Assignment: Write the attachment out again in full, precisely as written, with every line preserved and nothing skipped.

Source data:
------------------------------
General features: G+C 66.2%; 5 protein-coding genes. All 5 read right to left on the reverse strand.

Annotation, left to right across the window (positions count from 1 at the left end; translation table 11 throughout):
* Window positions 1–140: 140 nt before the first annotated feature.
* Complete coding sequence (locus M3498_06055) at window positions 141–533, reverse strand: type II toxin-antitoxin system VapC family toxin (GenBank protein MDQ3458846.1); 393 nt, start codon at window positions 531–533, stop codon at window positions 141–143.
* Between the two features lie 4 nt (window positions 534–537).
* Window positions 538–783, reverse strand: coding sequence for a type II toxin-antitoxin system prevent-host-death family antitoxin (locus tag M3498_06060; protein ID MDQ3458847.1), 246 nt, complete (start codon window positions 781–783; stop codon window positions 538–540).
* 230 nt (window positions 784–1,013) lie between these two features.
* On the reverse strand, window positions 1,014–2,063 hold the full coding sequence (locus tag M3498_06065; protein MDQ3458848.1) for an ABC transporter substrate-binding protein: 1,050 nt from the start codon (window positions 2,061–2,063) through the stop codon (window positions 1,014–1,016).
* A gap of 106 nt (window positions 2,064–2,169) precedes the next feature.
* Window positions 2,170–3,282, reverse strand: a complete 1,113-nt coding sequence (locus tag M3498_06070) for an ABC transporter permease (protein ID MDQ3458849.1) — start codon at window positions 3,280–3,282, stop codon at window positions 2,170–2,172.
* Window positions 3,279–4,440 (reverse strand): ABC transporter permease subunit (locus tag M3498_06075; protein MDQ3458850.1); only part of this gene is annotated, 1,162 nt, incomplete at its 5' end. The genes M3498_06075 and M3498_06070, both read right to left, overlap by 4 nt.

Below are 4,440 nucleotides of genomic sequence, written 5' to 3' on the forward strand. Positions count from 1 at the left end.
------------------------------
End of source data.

General features: G+C 66.2%; 5 protein-coding genes. All 5 read right to left on the reverse strand.

Annotation, left to right across the window (positions count from 1 at the left end; translation table 11 throughout):
* Window positions 1–140: 140 nt before the first annotated feature.
* Complete coding sequence (locus M3498_06055) at window positions 141–533, reverse strand: type II toxin-antitoxin system VapC family toxin (GenBank protein MDQ3458846.1); 393 nt, start codon at window positions 531–533, stop codon at window positions 141–143.
* Between the two features lie 4 nt (window positions 534–537).
* Window positions 538–783, reverse strand: coding sequence for a type II toxin-antitoxin system prevent-host-death family antitoxin (locus tag M3498_06060; protein ID MDQ3458847.1), 246 nt, complete (start codon window positions 781–783; stop codon window positions 538–540).
* 230 nt (window positions 784–1,013) lie between these two features.
* On the reverse strand, window positions 1,014–2,063 hold the full coding sequence (locus tag M3498_06065; protein MDQ3458848.1) for an ABC transporter substrate-binding protein: 1,050 nt from the start codon (window positions 2,061–2,063) through the stop codon (window positions 1,014–1,016).
* A gap of 106 nt (window positions 2,064–2,169) precedes the next feature.
* Window positions 2,170–3,282, reverse strand: a complete 1,113-nt coding sequence (locus tag M3498_06070) for an ABC transporter permease (protein ID MDQ3458849.1) — start codon at window positions 3,280–3,282, stop codon at window positions 2,170–2,172.
* Window positions 3,279–4,440 (reverse strand): ABC transporter permease subunit (locus tag M3498_06075; protein MDQ3458850.1); only part of this gene is annotated, 1,162 nt, incomplete at its 5' end. The genes M3498_06075 and M3498_06070, both read right to left, overlap by 4 nt.

Below are 4,440 nucleotides of genomic sequence, written 5' to 3' on the forward strand. Positions count from 1 at the left end.